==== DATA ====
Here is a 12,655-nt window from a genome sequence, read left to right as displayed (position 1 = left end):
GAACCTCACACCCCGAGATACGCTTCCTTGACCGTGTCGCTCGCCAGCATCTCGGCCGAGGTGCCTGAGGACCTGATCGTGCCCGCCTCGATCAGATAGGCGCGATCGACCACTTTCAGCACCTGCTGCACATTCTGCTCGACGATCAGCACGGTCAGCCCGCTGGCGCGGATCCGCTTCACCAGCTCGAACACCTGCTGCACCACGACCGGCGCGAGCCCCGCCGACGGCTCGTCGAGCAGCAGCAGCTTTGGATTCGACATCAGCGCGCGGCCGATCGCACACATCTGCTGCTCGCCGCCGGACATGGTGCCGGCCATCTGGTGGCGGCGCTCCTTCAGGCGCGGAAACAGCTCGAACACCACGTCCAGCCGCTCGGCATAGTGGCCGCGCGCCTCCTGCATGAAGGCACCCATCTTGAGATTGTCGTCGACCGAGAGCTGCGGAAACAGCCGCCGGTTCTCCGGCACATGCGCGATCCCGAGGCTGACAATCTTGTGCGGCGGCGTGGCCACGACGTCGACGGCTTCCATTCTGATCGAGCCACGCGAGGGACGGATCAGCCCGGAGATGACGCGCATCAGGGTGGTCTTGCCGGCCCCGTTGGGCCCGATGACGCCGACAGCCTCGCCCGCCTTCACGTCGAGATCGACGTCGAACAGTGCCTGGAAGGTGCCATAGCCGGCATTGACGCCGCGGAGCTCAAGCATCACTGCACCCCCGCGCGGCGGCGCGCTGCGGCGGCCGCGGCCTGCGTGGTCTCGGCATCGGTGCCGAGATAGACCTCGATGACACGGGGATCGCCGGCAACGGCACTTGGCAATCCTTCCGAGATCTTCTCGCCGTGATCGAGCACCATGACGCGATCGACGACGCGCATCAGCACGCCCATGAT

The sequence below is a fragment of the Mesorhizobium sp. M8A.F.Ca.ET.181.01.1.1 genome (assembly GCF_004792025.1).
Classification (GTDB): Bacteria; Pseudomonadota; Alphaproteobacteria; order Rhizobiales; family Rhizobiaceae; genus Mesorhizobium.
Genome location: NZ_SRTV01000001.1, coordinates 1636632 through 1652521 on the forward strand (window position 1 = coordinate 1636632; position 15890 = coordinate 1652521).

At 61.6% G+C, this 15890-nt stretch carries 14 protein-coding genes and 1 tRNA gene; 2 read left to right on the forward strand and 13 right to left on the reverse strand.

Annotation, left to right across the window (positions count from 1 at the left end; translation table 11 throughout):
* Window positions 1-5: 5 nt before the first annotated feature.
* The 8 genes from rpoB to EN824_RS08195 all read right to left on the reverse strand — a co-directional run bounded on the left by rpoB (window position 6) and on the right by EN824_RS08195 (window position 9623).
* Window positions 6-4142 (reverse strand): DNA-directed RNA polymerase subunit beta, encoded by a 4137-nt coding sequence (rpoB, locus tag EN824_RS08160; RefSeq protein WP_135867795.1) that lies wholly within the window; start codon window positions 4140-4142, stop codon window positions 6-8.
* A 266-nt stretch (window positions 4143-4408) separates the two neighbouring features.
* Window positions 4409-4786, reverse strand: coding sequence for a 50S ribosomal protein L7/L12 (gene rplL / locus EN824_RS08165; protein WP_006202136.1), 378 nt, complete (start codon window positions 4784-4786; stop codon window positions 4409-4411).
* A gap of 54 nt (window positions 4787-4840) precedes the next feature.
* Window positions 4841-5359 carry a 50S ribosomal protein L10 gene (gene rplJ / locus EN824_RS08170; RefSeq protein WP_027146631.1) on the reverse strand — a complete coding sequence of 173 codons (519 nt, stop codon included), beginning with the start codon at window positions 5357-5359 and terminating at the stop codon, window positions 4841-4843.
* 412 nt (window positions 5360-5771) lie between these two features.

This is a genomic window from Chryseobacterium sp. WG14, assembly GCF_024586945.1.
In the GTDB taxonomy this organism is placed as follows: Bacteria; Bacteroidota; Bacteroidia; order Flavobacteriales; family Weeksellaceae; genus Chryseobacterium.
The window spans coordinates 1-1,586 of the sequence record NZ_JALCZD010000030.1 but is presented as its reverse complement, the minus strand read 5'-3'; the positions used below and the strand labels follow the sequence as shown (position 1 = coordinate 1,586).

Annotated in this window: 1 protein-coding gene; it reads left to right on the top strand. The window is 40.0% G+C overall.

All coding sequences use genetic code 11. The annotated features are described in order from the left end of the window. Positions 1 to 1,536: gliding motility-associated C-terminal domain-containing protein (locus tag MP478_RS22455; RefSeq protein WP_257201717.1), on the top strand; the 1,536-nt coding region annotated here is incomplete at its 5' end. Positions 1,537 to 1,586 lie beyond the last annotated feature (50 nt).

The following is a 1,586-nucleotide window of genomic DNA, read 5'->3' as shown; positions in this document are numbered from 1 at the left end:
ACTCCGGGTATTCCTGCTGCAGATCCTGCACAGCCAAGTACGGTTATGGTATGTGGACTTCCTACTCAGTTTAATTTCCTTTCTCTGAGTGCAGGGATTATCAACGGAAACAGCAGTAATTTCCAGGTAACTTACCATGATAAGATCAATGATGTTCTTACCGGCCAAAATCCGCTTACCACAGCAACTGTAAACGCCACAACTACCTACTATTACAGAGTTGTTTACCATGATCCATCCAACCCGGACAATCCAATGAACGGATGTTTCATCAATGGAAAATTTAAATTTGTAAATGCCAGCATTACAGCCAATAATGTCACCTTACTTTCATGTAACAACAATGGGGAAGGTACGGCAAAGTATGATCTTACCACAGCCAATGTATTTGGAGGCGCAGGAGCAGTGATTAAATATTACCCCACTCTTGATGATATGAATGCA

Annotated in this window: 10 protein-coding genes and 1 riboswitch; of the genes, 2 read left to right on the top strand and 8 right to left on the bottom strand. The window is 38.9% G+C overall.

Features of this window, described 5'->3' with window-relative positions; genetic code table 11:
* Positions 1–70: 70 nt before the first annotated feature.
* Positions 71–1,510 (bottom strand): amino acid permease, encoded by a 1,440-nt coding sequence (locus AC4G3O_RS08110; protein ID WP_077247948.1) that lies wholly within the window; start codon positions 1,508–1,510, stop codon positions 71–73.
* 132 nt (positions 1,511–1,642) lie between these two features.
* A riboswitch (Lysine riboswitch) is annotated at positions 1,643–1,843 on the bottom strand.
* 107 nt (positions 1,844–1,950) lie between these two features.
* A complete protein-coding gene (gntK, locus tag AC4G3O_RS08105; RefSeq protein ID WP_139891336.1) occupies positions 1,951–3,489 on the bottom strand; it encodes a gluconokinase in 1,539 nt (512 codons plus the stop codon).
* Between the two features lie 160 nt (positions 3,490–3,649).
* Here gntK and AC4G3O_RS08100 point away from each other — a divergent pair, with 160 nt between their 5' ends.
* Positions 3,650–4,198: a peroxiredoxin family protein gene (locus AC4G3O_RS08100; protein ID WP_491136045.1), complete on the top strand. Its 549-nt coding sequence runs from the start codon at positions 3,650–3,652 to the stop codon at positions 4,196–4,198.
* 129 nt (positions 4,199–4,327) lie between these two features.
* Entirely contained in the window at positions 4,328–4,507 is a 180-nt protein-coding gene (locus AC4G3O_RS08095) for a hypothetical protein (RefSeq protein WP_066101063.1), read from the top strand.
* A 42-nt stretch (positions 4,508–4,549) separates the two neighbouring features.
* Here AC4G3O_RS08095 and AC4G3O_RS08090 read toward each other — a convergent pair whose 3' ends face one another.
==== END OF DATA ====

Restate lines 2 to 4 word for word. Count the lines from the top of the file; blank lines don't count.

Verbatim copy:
GAACCTCACACCCCGAGATACGCTTCCTTGACCGTGTCGCTCGCCAGCATCTCGGCCGAGGTGCCTGAGGACCTGATCGTGCCCGCCTCGATCAGATAGGCGCGATCGACCACTTTCAGCACCTGCTGCACATTCTGCTCGACGATCAGCACGGTCAGCCCGCTGGCGCGGATCCGCTTCACCAGCTCGAACACCTGCTGCACCACGACCGGCGCGAGCCCCGCCGACGGCTCGTCGAGCAGCAGCAGCTTTGGATTCGACATCAGCGCGCGGCCGATCGCACACATCTGCTGCTCGCCGCCGGACATGGTGCCGGCCATCTGGTGGCGGCGCTCCTTCAGGCGCGGAAACAGCTCGAACACCACGTCCAGCCGCTCGGCATAGTGGCCGCGCGCCTCCTGCATGAAGGCACCCATCTTGAGATTGTCGTCGACCGAGAGCTGCGGAAACAGCCGCCGGTTCTCCGGCACATGCGCGATCCCGAGGCTGACAATCTTGTGCGGCGGCGTGGCCACGACGTCGACGGCTTCCATTCTGATCGAGCCACGCGAGGGACGGATCAGCCCGGAGATGACGCGCATCAGGGTGGTCTTGCCGGCCCCGTTGGGCCCGATGACGCCGACAGCCTCGCCCGCCTTCACGTCGAGATCGACGTCGAACAGTGCCTGGAAGGTGCCATAGCCGGCATTGACGCCGCGGAGCTCAAGCATCACTGCACCCCCGCGCGGCGGCGCGCTGCGGCGGCCGCGGCCTGCGTGGTCTCGGCATCGGTGCCGAGATAGACCTCGATGACACGGGGATCGCCGGCAACGGCACTTGGCAATCCTTCCGAGATCTTCTCGCCGTGATCGAGCACCATGACGCGATCGACGACGCGCATCAGCACGCCCATGAT

The sequence below is a fragment of the Mesorhizobium sp. M8A.F.Ca.ET.181.01.1.1 genome (assembly GCF_004792025.1).
Classification (GTDB): Bacteria; Pseudomonadota; Alphaproteobacteria; order Rhizobiales; family Rhizobiaceae; genus Mesorhizobium.